The case describes how Uber, the mobile ride hailing service provider, made an entry into China in July 2014 and, after facing stiff competition from local players, was forced to sell its stake and exit the country two years later. Prior to Uber’s entry, China’s major players, Didi and Kuaidi, had been competing fiercely to attract both riders and drivers by offering steep discounts and subsidies. To compete with the two local players, Uber established a strategic partnership with Baidu, one of China’s largest Internet companies. Shortly after, Didi and Kuaidi merged to form a formidable, monopolistic competitor against Uber, controlling almost 95% of the ride hailing business.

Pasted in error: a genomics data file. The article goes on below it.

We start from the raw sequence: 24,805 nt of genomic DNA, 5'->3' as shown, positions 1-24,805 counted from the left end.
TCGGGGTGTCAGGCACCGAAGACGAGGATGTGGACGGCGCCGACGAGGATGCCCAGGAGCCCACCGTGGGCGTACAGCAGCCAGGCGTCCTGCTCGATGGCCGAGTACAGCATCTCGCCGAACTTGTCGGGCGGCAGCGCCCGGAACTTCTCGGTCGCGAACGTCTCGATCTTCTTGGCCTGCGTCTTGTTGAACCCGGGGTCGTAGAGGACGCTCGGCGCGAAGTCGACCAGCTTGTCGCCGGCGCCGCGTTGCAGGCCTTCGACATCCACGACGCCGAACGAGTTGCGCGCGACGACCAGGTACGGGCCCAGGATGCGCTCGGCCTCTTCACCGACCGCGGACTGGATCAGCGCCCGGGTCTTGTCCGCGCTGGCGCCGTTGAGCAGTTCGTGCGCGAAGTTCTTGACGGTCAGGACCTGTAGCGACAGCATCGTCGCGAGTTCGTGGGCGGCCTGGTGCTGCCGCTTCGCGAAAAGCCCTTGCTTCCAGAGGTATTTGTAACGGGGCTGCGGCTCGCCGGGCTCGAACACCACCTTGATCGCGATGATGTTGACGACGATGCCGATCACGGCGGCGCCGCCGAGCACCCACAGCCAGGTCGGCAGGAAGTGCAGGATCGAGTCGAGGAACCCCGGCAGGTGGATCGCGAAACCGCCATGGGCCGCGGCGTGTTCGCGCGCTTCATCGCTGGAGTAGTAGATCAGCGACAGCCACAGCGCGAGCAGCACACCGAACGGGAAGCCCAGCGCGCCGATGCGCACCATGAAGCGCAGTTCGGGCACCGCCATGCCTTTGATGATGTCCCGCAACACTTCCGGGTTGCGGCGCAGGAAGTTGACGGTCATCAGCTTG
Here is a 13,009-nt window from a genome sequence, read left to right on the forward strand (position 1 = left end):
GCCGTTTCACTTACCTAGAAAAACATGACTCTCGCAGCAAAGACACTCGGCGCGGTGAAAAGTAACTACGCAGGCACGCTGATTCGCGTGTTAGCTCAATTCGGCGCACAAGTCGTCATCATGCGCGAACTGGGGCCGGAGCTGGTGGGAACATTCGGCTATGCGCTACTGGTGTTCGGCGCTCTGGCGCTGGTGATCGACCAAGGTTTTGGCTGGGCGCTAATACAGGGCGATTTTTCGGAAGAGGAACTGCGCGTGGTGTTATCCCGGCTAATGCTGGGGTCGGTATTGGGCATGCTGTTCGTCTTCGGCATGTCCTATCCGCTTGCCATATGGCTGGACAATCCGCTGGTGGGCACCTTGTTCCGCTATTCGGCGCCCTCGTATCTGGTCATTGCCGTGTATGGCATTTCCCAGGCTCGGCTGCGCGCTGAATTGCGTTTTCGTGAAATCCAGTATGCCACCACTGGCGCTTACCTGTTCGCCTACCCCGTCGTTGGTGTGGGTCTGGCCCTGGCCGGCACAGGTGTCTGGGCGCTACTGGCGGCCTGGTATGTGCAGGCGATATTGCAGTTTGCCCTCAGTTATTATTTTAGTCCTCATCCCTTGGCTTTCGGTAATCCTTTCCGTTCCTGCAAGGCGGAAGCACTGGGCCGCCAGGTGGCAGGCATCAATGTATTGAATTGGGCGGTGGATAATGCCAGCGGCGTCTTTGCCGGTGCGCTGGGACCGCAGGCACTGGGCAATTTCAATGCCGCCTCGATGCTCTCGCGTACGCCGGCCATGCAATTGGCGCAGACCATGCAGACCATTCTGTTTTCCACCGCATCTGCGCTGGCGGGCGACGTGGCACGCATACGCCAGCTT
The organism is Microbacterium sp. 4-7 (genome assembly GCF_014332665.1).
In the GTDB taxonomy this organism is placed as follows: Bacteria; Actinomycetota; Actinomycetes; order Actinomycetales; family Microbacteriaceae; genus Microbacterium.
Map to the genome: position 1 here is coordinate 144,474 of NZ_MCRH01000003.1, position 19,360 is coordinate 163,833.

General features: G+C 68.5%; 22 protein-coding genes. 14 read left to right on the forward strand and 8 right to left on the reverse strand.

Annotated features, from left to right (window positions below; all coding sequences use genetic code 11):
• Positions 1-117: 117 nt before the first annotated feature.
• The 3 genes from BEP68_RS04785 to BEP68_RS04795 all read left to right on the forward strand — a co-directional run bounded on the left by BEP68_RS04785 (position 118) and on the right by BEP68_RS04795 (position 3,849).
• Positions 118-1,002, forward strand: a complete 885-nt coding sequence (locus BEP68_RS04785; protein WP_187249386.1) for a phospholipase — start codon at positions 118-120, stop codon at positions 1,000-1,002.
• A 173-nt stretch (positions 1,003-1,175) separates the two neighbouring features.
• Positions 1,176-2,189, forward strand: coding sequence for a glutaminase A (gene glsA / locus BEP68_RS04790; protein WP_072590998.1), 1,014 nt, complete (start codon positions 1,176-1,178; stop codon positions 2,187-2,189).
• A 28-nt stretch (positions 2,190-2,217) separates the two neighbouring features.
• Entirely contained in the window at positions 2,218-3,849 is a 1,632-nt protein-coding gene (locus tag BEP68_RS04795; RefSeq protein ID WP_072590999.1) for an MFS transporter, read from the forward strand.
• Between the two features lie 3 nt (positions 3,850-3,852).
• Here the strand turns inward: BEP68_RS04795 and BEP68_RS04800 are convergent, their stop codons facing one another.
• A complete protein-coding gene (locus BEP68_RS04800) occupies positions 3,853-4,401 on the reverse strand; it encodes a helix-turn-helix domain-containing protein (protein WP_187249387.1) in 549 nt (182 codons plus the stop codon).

Uber’s future in China appeared bleak. It had been losing over US$1 billion a year in China since its entry into the market. Faced with such stiff competition and recurring loses, Uber sold its stake and exited China in August 2016. Now Travis Kalanick, CEO of Uber, would have to assess what went wrong, what could have been done differently, and what should be the next steps for expanding and increasing Uber’s market share in Asia.
Uber, Didi, Kuaidi, China, Asia, Ride-sharing, Mobile ride hailing, Market entry, Globalisation, Price wars, Pricing strategy
Communication Technology and New Media | Marketing | Technology and Innovation
Transportation services, Sharing economy
Executive Education; Postgraduate; Undergraduate
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